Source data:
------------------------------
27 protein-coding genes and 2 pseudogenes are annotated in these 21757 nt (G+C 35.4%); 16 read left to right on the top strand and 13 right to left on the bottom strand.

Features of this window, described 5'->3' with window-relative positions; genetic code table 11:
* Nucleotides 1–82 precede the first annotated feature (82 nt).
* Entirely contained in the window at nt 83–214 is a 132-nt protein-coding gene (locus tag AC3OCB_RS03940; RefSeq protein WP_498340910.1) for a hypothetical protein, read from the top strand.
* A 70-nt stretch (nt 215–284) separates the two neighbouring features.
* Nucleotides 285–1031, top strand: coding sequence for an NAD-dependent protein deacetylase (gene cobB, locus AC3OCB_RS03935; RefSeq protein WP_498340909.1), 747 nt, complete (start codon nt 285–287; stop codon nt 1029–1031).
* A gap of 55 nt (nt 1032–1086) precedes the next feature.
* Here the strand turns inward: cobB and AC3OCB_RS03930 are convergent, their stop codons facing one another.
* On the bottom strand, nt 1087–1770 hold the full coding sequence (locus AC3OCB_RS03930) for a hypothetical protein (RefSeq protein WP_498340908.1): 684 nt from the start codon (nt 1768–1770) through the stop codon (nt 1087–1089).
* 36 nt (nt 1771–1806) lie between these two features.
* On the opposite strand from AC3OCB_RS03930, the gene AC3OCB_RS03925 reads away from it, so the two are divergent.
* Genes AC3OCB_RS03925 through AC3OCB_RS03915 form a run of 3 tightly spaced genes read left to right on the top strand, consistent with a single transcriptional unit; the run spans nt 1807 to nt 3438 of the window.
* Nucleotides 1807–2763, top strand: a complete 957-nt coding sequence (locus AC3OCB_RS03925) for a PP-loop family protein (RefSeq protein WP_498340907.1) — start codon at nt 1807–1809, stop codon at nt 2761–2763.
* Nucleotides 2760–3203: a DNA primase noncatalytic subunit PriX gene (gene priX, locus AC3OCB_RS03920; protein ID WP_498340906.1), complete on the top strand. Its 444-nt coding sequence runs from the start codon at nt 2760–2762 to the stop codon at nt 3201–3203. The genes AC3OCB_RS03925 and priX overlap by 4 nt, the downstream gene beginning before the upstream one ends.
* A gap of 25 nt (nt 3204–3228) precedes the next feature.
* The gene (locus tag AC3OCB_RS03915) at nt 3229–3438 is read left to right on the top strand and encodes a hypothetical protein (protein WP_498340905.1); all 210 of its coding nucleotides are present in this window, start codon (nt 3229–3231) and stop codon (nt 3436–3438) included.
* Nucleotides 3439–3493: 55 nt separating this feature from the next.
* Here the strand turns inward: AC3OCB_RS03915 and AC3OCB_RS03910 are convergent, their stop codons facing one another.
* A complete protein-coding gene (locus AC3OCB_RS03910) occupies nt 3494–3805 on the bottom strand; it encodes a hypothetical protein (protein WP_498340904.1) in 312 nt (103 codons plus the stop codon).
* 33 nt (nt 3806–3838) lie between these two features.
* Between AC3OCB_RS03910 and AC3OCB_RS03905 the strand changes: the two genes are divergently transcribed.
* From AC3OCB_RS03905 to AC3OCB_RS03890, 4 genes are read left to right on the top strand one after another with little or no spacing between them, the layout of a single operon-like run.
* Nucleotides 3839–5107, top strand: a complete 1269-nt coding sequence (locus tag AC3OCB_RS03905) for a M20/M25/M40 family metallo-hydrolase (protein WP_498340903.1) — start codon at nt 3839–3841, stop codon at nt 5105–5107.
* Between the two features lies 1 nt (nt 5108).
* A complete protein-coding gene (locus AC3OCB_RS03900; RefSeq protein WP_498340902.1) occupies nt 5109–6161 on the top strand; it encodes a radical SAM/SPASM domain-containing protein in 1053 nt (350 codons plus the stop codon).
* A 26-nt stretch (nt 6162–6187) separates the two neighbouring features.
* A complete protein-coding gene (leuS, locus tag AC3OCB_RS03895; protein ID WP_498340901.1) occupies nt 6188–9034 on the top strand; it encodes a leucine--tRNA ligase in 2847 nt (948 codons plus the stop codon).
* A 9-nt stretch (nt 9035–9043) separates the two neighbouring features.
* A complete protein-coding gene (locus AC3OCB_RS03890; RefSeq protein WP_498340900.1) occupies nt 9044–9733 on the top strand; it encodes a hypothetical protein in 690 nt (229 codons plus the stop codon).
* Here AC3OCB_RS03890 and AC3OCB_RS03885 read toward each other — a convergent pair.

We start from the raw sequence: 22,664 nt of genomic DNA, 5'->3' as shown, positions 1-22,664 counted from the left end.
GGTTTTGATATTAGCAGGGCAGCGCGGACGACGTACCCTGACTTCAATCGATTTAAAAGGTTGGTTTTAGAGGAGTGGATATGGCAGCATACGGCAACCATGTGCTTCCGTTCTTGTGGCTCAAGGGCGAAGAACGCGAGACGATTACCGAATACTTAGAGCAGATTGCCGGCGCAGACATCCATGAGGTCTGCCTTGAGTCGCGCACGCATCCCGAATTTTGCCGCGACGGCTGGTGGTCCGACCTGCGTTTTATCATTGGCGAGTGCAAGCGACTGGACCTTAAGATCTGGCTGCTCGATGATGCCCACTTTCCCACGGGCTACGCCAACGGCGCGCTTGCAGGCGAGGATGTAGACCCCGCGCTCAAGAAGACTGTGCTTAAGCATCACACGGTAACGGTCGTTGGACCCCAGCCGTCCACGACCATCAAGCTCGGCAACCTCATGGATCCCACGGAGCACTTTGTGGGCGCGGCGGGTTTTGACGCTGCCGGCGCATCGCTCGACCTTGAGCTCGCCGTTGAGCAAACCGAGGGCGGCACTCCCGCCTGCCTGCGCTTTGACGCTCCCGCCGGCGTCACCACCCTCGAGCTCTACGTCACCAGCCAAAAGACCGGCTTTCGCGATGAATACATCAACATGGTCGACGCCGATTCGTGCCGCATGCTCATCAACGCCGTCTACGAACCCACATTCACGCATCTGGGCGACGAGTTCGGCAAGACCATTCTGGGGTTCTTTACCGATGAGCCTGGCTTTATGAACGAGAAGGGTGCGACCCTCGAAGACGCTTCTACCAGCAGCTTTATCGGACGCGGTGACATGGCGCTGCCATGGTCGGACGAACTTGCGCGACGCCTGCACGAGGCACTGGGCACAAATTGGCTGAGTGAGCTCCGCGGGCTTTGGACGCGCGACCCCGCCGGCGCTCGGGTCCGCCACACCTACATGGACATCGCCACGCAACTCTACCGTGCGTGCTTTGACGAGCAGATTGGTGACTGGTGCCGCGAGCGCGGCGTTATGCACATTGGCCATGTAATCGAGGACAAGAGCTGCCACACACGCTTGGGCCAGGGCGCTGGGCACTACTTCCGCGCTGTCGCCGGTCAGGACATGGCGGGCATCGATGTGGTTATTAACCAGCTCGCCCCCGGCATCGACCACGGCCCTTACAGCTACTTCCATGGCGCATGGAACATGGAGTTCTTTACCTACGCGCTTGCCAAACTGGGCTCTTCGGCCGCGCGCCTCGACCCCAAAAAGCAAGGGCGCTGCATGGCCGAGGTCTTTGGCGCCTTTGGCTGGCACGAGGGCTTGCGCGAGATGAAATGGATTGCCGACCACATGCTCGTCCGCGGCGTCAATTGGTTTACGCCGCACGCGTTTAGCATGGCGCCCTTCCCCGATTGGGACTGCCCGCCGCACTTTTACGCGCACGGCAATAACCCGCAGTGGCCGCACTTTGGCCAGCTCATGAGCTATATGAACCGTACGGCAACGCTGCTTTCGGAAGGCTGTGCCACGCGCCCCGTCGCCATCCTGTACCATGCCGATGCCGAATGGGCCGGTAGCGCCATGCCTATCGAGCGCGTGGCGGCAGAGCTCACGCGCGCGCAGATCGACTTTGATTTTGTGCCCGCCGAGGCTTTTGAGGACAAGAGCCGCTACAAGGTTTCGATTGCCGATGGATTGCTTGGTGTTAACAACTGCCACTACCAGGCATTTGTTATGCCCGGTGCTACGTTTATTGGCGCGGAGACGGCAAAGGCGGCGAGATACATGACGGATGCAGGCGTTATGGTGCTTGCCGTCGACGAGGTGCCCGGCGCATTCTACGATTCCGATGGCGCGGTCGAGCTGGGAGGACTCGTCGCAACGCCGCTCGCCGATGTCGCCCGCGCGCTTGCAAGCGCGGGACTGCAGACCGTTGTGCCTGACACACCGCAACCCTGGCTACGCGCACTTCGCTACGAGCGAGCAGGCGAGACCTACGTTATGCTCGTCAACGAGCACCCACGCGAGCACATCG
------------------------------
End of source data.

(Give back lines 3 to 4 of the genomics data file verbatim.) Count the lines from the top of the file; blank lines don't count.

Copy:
* Nucleotides 1–82 precede the first annotated feature (82 nt).
* Entirely contained in the window at nt 83–214 is a 132-nt protein-coding gene (locus tag AC3OCB_RS03940; RefSeq protein WP_498340910.1) for a hypothetical protein, read from the top strand.